An Osaka Prefecture university known for a technique to cultivate bluefin tuna has succeeded in incubating and growing Japanese eels, an endangered species that is a sought-after delicacy.
Kindai University, which sells the tuna it farms, said Friday it grew the eels for 50 days and aims to achieve “full-cycle” aquaculture of eels — breeding the eels it incubates and cultivates — for commercial use.
In 2002, Kindai University became the first institution in the world to achieve full-cycle aquaculture of bluefin tuna. The fish has gained popularity as “Kindai tuna.”
“With eels as well, we will try to achieve sustainable aquaculture without depleting natural resources,” said Shukei Masuma, head of the Aquaculture Research Institute of the university, based in Higashiosaka, Osaka Prefecture.
Efforts to cultivate Japanese eels, designated as endangered by the International Union for Conservation of Nature in 2014, have been led by the Japan Fisheries Research and Education Agency, which achieved a world first when it succeeded with the full-cycle farming of eels in 2010.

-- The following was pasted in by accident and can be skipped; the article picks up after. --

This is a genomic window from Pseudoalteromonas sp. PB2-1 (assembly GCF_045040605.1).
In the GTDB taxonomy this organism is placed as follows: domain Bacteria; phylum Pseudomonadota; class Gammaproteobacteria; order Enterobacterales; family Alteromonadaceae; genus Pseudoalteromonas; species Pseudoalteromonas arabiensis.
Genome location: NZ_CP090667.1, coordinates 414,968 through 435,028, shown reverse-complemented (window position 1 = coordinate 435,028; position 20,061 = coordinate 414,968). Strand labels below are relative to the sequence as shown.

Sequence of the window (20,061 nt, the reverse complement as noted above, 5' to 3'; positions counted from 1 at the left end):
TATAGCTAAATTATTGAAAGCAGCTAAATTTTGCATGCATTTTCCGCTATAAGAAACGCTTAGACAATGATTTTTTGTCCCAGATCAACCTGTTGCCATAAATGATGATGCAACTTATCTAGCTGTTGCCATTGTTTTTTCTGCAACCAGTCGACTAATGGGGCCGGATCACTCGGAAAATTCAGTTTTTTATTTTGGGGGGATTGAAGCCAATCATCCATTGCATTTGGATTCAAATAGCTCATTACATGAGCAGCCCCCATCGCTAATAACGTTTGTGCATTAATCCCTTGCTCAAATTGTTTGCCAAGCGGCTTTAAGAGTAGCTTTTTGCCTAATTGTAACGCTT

The domestic catch of juvenile eels for cultivation fell this season to 3.7 tons, the lowest level since 2003, when comparable numbers became available, government data showed.
Kindai University said about 30 eel larvae, which were artificially incubated on Sept. 12 at its research facility in Wakayama Prefecture, grew to about 2 centimeters over 50 days.
The university is separately growing around 1,100 larvae. If things go smoothly, some of these are expected to grow to a marketable size by next spring.
In a bid to cut back on aquaculture costs and workloads, Kindai will try to develop a feed that is less likely to pollute water, according to the university.
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